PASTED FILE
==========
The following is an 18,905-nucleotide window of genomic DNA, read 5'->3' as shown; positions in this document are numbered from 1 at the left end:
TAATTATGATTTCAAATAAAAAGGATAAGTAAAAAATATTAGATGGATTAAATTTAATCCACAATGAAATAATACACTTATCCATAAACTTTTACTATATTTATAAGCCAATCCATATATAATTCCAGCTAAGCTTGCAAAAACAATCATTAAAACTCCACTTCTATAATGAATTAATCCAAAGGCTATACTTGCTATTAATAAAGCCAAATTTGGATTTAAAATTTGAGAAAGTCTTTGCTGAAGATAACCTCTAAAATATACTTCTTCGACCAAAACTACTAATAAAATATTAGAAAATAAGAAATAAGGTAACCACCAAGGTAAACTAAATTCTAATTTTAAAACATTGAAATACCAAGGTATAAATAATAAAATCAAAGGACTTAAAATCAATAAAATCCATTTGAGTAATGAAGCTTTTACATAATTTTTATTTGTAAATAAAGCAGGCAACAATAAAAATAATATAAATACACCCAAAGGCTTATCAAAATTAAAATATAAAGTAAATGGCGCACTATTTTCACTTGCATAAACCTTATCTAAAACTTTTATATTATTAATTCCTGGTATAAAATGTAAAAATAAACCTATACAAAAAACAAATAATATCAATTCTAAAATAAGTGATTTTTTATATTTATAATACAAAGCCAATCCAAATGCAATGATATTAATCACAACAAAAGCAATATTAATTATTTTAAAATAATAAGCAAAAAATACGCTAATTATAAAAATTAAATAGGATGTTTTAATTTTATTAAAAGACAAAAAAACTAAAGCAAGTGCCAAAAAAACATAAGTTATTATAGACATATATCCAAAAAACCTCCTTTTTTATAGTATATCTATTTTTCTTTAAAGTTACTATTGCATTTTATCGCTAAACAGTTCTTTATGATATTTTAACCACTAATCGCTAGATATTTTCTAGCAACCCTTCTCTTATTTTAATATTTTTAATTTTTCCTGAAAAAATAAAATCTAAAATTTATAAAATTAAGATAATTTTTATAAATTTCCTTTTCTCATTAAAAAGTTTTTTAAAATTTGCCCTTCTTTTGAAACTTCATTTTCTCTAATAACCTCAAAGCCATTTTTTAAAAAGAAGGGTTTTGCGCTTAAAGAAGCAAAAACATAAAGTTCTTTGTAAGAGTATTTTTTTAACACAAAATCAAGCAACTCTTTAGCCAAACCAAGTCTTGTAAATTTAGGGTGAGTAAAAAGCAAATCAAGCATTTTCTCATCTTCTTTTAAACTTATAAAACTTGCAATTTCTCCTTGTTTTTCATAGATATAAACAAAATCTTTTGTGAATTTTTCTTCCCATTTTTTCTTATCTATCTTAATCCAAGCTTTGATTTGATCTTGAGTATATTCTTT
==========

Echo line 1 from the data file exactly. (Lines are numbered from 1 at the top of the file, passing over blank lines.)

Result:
The following is an 18,905-nucleotide window of genomic DNA, read 5'->3' as shown; positions in this document are numbered from 1 at the left end: